# What happens at the edge of a galaxy

What happens at the edge (around the optical radius) of a galaxy when it has a flat rotation curve? After some length scale: does the velocity start to decrease or is there a phase-transition-like that keeps the galaxy being finite in size?

• good question : the Milky Way frontiers evolved a lot with the observations and there are a lot of publications about difficulty to define the frontiers, particularly when a fusion with a little galaxy is still in progress. Otherwise, it is a matter of density, as usual, when seen from long distances ... No, there is not a membrane with an inside and an outside – user46925 Sep 12 '16 at 13:01
• thanks for the comments... i read this about the Milky Way, but despites it is the nearest galaxy, i.e. we live in it, measuring its rotation curve it's a nightmare... in another distant galaxy how would it look like? near the edge of the galaxy one could have a keplerian fall of the velocity or some mechanism within the galaxy forbids higher radii orbits ? – user115376 Sep 12 '16 at 13:07
• I forgot to say Milky Way and Andromedia ... Mainly a matter of density. These subjects are controversial because some say that Dark matter is more dense peripheraly. But I don't think that the few velocities measured are the criterium of defining a galaxy frontier. The density falls quickly ; as we can see on images with distant galaxies in the same line of sight, galaxies appear as individual entities. – user46925 Sep 12 '16 at 13:15
• So it means that it is unclear what happens at the edge? – user115376 Sep 12 '16 at 13:26
• Indeed, according to what we were discussing, yesterday I went to a conference with Dr. Asimina Arvanitaki, and she answered the question by saying that there are no compelling data to be sure what happens at the edge, so this is still a mystery. – user115376 Sep 13 '16 at 9:53

Eventually the rotation curves do decrease to smaller velocities. The problem is that this usually happens well outside of the characteristic radii (like the "half-light" radius) after which point it is very difficult to get good measurements.

The velocity as a function of radius is roughly, $$v_{rot} \approx \left(\frac{G M_{enc}(r)}{r}\right)^{1/2}$$
where $M_{enc}$ is the total mass enclosed out to that radius $r$. The distribution of dark matter extends to much larger radii than that of stars, so the mass enclosed tends to increase roughly as fast as the radius does, until you get out to near the "virial radius" (well outside the half-light radius). Eventually the mass enclosed becomes almost constant (because the density gets lower and lower at large radii) and the velocity starts to decrease as $1/r$.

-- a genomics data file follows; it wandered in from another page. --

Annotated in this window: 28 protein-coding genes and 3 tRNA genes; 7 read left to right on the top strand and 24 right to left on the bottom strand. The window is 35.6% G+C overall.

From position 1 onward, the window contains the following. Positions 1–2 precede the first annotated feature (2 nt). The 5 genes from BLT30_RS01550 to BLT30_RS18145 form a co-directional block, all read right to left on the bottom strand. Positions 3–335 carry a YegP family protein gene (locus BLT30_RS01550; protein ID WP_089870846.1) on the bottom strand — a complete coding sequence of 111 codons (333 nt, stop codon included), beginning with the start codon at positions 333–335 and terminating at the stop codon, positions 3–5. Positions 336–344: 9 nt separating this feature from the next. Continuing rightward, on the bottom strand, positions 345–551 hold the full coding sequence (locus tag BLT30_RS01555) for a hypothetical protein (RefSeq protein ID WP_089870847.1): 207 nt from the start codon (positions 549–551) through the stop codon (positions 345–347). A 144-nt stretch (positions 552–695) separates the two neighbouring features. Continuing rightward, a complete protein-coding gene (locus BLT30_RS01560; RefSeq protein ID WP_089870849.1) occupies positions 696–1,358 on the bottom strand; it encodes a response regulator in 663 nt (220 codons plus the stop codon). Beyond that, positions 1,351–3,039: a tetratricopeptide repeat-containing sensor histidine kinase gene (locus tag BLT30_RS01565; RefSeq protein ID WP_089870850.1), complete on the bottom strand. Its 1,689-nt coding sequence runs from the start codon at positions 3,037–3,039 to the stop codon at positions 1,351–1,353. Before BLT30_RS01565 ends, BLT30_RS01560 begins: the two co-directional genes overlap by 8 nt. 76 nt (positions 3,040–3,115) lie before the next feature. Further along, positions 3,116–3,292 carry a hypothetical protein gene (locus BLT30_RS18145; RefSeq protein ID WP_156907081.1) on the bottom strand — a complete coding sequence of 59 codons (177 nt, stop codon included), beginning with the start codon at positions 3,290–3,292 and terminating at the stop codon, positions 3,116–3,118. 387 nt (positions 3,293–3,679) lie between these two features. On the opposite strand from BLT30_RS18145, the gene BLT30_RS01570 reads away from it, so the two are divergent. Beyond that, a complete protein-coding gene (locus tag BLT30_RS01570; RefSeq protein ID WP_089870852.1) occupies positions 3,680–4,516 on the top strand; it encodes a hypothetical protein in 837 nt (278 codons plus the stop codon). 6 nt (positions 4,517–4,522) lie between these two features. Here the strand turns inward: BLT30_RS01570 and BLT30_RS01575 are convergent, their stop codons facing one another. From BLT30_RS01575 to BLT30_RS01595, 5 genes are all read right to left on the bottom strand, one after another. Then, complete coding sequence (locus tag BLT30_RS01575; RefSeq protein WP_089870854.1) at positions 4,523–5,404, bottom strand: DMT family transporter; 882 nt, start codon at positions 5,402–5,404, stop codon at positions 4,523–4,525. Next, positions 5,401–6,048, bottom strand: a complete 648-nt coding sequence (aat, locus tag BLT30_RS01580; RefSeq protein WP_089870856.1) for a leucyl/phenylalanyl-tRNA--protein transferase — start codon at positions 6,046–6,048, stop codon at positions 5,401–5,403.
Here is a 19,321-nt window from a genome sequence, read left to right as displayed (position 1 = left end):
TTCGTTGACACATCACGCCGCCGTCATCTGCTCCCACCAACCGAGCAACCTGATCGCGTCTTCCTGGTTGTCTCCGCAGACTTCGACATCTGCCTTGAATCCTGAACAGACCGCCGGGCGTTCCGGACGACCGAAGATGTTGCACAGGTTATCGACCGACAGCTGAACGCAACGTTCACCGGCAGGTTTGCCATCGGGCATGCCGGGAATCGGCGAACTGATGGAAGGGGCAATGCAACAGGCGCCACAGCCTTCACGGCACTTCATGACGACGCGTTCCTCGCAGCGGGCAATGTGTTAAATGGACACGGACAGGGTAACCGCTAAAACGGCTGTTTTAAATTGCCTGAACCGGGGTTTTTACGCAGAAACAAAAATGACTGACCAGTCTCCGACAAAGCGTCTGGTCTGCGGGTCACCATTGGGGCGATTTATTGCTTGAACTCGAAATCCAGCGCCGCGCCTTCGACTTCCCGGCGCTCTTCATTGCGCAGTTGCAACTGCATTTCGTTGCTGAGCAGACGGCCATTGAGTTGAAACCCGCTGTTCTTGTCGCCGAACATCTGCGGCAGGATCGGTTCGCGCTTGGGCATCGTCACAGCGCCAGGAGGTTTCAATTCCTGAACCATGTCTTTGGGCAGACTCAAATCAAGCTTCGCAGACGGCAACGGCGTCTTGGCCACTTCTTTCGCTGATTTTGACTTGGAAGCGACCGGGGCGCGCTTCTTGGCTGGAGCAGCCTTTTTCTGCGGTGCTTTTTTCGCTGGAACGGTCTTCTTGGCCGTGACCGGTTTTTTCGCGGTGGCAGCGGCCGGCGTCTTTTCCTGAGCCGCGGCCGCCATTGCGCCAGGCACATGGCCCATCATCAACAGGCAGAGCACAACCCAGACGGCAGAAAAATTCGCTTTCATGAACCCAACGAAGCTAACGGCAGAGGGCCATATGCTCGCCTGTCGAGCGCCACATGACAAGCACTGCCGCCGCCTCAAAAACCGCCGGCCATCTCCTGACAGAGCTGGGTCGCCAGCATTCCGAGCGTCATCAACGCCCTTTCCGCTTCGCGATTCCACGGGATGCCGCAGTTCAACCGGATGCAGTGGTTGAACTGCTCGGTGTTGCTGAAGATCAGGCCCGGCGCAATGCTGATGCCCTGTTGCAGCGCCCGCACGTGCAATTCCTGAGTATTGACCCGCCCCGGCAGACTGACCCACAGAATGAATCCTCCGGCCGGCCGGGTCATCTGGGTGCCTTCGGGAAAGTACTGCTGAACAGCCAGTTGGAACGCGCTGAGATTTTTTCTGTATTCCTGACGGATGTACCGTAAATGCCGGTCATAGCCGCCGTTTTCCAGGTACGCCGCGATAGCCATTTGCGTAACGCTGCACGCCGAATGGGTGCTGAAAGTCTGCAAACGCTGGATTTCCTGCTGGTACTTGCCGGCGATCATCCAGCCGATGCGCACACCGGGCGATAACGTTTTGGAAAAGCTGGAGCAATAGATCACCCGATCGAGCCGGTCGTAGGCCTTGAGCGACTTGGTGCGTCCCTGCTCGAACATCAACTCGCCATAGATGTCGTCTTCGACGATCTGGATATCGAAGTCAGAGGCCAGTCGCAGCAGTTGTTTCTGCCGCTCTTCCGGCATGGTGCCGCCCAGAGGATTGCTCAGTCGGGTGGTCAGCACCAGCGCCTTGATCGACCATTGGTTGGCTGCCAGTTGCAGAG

If a star passes the edge with a velocity greater than the local escape velocity $\sqrt{\text{2GM/r}}$ it will leave the galaxy, and if the velocity is smaller it will catch an elliptic orbit. If the velocity is exactly the orbital velocity $\sqrt{\text{GM/r}}$ the orbit will be circular. For $\text{M}$ just use the mass inside the shell (see the shell theorem and the density profiles). So at farther distances where the density sinks the velocities of orbiting objects start to decrease, since all objects travelling with higher velocities would get ejected from the galaxy.

• how can you prove that the gravitational potential near the edge should be the newtonian one? this is the key of the question... – user115376 Sep 12 '16 at 19:41
• the radius of the galaxy is very large compared to its Schwarzschild radius and the orbital velocities are much smaller than the speed of light, so Newton does the job. If you want to take relativity into account divide the orbital velocities by √(1-rs/r), but that will make almost no difference at this distance. – Yukterez Sep 12 '16 at 21:15
• well @Симон Тыран how do you prove it? this is only the case of a Schwarzschild space-time, while in a galaxy there are much masses so Schwarzschild can't be – user115376 Sep 12 '16 at 21:19
• your question was about the edge of the galaxy with mass inside and vacuum outside; then use the outer Schwarzschild solution. if you want the trajectories inside the shell use Newton's shell theorem for practical purposes and the inner Schwarzschild solution if you want to do the extra job de.wikipedia.org/wiki/Schwarzschild-Metrik#Innere_L.C3.B6sung – Yukterez Sep 12 '16 at 21:22
• According to your comment: if the Schwarzschild solution is the key, then, for example, for the Milky Way, whose mass is ‎around 0.8–1.5×10^12 M☉, the associated Schwarzschild radius will be around 2.-3.75×10^12 km. The center of the Milky Way will be dark as a typical black hole, which is not observed. – user115376 Sep 13 '16 at 9:49

Regarding my question, I went to a conference with Dr. Asimina Arvanitaki, and she answered by saying that there are no compelling data to be sure what happens at the edge, so this is still a mystery.